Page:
Young people are so courageous and confident, and many of them only believe they can’t do something until they’re told as much. We need to do a better job of harnessing their first instinct to create.
I want to push adults to show up differently and embody that spirit of “anything is possible” and to see young people as capable of creating that possibility.
Q: What kind of stories are already inspiring you?
Leah: There’s a story I’m following in Maine about young lobster fishermen. My contact told me, “growing up, these kids never heard, ‘You can’t do that because you’re too young.’” In their community, fishing is a way of life. I mean, they’re called “keepers of the sea” after all. It’s normal to see babies playing on these fishing boats, and then, once they come of age, working on the boats and doing the dangerous fishing.
That sparked a curiosity in me to explore if there are similar narratives in other places around the country. That’s the journey I’m on—to uncover what’s possible when kids aren’t told they’re too young to make an impact in their community or accomplish amazing things.
I’m choosing several people to highlight for this project, but the message isn’t that these are superhero kids from across the United States. I want to highlight young people who are choosing to go beyond the limitations (and confining narrative) put on them because of their age, as inspiration for others like them. I want to show what these young people are learning, how they are seeing the world, and how they are fully standing in their power and making an impact.
I often think people don’t realize the power they have to change the world, even if it’s in a small way that’s important to them; it could be helping a neighbor, serving someone through a business you created, or inspiring someone in your orbit to try something new.
It’s like watching another skateboarder try a new ramp trick and thinking, “Wow, if that kid can do it, I can too.” This project is about creating a domino effect of possibility, positivity, and confidence—the confidence that many of us often lack.
Many adults experience self-doubt and imposter syndrome, but that doesn’t start in adulthood. It gets plugged into our psyche somewhere as a kid and then festers as we try to figure out what we want to do and what brings us joy. The question I’m asking is what can we do to ensure future generations don’t succumb to the same defeatist thinking.
Q: What role does getting kids to explore their interests beyond the classroom play in this?
Leah: Afterschool programs are super important because kids need to continue to gain access to positive role models and mentors beyond school. And, I believe we’re failing if we’re not funding these programs; if we’re not taking the time to build opportunities for kids to get involved in things that really excite them; and if we’re not fueling their desire to explore and learn. Otherwise, that spark will fade over time, and they’ll gravitate toward other less inspired interests.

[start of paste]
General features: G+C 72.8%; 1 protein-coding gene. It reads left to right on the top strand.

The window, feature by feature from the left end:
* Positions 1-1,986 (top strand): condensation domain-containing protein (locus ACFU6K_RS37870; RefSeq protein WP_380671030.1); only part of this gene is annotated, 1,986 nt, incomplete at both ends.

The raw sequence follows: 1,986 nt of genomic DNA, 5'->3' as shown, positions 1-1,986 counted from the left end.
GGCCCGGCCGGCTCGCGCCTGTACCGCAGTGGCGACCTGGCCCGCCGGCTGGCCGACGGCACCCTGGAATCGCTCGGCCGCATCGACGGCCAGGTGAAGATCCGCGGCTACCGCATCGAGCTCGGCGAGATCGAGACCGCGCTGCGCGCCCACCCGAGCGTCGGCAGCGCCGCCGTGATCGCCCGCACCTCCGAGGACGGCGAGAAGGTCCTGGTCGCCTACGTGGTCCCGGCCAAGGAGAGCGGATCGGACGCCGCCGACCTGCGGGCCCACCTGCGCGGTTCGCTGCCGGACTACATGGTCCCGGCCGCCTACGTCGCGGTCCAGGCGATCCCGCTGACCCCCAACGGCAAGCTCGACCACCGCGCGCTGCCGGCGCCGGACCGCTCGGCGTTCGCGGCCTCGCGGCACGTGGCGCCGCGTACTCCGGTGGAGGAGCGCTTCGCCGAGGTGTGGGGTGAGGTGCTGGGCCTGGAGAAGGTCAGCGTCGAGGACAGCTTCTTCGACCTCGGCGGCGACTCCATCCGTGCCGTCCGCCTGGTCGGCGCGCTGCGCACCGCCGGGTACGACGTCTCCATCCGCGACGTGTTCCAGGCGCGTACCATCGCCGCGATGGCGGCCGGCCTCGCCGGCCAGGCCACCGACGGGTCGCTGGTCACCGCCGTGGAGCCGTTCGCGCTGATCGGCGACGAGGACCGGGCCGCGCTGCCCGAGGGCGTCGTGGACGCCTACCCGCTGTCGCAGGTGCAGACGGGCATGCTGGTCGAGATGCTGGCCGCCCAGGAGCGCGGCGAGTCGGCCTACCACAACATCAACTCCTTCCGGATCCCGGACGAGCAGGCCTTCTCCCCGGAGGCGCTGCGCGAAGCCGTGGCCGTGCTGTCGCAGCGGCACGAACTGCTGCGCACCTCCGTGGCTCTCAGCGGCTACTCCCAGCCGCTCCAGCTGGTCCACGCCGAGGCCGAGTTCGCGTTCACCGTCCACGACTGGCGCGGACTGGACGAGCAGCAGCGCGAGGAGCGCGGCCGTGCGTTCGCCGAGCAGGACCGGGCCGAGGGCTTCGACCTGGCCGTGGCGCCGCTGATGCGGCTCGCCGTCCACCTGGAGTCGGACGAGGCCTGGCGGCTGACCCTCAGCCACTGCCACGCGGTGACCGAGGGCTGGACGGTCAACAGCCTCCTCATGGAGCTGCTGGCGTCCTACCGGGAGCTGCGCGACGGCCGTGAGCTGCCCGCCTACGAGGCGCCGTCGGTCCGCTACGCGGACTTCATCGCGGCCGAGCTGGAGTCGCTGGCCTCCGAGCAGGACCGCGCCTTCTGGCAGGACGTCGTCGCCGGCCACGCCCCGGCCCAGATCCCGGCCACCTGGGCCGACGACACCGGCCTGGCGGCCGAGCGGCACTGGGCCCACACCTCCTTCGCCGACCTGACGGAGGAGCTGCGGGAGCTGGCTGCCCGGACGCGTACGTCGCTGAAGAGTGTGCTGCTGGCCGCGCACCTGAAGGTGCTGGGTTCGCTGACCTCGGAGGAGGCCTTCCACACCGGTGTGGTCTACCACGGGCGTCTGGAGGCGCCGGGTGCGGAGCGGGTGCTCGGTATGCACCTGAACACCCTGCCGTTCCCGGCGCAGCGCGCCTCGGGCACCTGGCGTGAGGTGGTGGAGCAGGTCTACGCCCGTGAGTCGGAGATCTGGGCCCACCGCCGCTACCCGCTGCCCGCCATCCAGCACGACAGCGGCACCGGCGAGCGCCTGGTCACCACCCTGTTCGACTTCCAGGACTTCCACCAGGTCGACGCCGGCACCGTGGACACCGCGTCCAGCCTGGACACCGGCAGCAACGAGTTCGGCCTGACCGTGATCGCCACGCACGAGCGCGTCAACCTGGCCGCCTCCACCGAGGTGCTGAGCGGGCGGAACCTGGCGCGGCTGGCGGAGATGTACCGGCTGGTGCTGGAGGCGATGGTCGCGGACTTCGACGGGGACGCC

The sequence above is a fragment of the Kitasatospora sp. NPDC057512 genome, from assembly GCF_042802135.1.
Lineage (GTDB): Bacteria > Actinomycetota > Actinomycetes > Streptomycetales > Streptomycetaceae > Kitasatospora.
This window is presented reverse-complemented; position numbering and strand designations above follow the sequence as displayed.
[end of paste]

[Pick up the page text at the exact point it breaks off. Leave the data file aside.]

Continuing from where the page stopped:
If kids aren’t being exposed to new experiences or gaining access to new people who can offer different ideas (mentors, peers, professionals, or otherwise), we’re also restricting their opportunity to grow in a way that is going to really impact their community. We definitely need to shift our mindset to see learning as a collective experience.
Q: What are you keeping in mind as you plan for and structure this project?
Leah: I feel it’s dangerous to assume people need to achieve a certain status, at a certain age, to be considered successful.
I have to be mindful of how I’m structuring these stories and how these young people get projected in the films and photography we’re creating. I don’t want others to compare themselves and think they are underachieving.
I know there’s potential for it to not land the right way. This isn’t about making a 30 under 30 list, it’s an invitation to see a way of life and a new mindset regarding what young people can accomplish. It’s not meant to be a glorified, hyper-sensationalized project.
If I’m successful, people will see it’s about young people choosing to do something because it positively impacts their community or brings them joy and confidence. I also want it to encourage others to explore something they’ve dreamt of but ignored for too long.
Q: Why make this a project that explores different communities around the country?
Leah: I want to challenge myself to explore new cultures and new communities. And, if I were to just isolate it to one region of the United States, like the East Coast, I don’t feel it would be as rich of an experience. As a military kid, I’ve been fortunate enough to live in a lot of different places, so curiosity is innate.
I often wonder what parts of the United States haven’t been uncovered. What communities have been overlooked or are struggling to gain access to great education, technology, and food.
There’s so much diversity here (whether it is age, income, or geography), but we often go the same direction as the people who come from the same background (either through choice or limitation of resources). But, that limits us as humans. I could have easily stayed within D.C., but that’s not the experience I’m seeking to have through this project. I hope these stories inspire people to invest in these areas that might have been forgotten or marginalized.
I want to be a small corner of the internet where people can go and not feel like it’s another sad story and that what they’re doing in their life doesn’t matter. Maybe these stories will spark a change within someone to follow a passion that excites them. Maybe one of these stories will have someone invest in their youth in new ways, influence local policies, or jumpstart new community initiatives. No matter the outcome, I aspire to have this series give permission to my audience to chase joy and design their own happiness.